Actually Batman is closer to being a socialist, but a picture of Obama as Batman qualify as a scary (and racist). The image will delight the right, disgust the left, but may cause a small group of people in the middle pause if only subconsciously. I am starting to think this is the new right wing strategy–knock away support little by little in mostly non-issue ways. The question is does this push people toward the right or away from it?

  • gerryf

    But the hoot is once again, these people don’t get it.

    The original Boston Tea Party was a protest at the tax breaks given to the wealthy East India Trading Company while the common man got nothing.

    The modern tea baggers–a label they gave themselves and proudly trumpet which is hilarious in and of itself–protested when most of them were getting tax breaks and the plan was to increase a tax on the wealthy.

    And now we have the inverted Joker imagery.

    Yes Kranky, it is a powerful image, and yes, it eggs the intended audience on, but ultimately, either the message senders are idiots and don’t have a clue, or they have no respect for their audience who they treat like morons because they can rile them up with the bizarro iconography.

    Personally, if I was a tool of the right, I would be offended that my leadership had so little regard for my intelligence that they would shovel this crap at me.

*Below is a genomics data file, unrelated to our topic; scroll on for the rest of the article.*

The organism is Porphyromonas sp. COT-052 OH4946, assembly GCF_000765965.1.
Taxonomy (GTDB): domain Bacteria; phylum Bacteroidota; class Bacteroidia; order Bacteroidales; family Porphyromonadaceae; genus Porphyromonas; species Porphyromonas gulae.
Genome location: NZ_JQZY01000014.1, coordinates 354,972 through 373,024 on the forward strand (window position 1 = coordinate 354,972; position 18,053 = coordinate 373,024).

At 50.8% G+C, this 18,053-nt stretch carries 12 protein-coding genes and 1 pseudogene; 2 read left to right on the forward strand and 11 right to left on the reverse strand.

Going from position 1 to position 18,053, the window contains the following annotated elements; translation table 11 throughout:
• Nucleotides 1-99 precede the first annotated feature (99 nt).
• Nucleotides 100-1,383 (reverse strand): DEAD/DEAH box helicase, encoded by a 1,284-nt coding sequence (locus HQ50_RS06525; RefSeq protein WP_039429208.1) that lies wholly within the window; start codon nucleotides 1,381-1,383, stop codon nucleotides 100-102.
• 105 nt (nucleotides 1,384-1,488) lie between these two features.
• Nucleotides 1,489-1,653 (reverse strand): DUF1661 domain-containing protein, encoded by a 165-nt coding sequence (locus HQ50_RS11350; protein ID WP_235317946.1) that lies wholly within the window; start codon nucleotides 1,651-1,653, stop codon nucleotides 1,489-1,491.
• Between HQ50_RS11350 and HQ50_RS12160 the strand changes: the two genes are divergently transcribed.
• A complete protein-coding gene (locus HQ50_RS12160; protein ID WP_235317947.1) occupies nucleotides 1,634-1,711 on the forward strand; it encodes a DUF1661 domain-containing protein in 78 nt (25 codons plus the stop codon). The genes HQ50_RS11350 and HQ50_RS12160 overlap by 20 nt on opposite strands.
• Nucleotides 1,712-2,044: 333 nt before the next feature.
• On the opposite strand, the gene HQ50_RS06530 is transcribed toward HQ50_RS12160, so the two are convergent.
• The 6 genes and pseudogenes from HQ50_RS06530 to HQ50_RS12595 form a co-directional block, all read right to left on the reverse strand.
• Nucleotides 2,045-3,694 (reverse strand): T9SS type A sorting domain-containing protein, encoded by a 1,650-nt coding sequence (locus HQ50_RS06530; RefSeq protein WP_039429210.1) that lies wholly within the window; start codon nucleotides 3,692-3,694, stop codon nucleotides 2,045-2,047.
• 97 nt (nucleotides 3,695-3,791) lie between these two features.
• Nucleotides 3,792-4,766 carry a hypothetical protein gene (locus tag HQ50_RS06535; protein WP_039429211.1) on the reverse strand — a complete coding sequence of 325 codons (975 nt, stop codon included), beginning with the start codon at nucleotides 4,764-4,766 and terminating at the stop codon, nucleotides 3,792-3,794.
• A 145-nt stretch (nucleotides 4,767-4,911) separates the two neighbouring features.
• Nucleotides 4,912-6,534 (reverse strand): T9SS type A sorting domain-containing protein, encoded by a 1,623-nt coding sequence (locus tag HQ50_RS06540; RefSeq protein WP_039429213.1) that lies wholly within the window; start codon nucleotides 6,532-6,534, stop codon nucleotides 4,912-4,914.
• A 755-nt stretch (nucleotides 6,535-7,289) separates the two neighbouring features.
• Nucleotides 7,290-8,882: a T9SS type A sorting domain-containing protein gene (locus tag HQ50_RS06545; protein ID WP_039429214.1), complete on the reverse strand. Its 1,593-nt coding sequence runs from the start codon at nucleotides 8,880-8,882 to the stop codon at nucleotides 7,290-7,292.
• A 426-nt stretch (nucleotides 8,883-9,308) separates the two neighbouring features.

• Jimmy the Dhimmi

    This poster may be a response to a 2008 Vanity Fair article where President Bush was depicted as the Joker.

  • jacob.donklephant

    If they’re going to do it, they should do it right.

    The Ross painting is a powerful image that incredibly “apt on an intellectual level”.

  • David

    If you wanted a negative comic character for President Obama, perhaps Ozymandias, the Kingpin, or perhaps Lex Luthor – they’re all about control and polish. If the sentiment was more “he doesn’t say what he means” then Bizarro would work well too.

    All of those would make more sense than the Joker. However, I saw a lot of caricatures of President Bush which likewise made no sense either.

    And of course, who can forget Obama: wrong on Batman

  • kranky kritter

    Yes Kranky, it is a powerful image, and yes, it eggs the intended audience on, but ultimately, either the message senders are idiots and don’t have a clue, or they have no respect for their audience who they treat like morons because they can rile them up with the bizarro iconography.

    Well since you concede that they chose a powerful image and successfully egged on their intended audience, how can the message senders be idiots? I think it’s clear on its face that the intended message is disrespectful, so why whine about that?

    What I think the Obamaphiles here don’t get is that the anti-Obamites are seriously enjoying themselves with this picture. Really now, it should not be very hard at all to cast your minds back to the fiendish glee that Bush haters experienced when righteously finding ever new and better ways to hate GW Bush.

    Then as now, it was never about being fair or erudite, or about treating their audience(s) with respect. Then as now, it was about disparagement, by any means necessary. Plain and simple.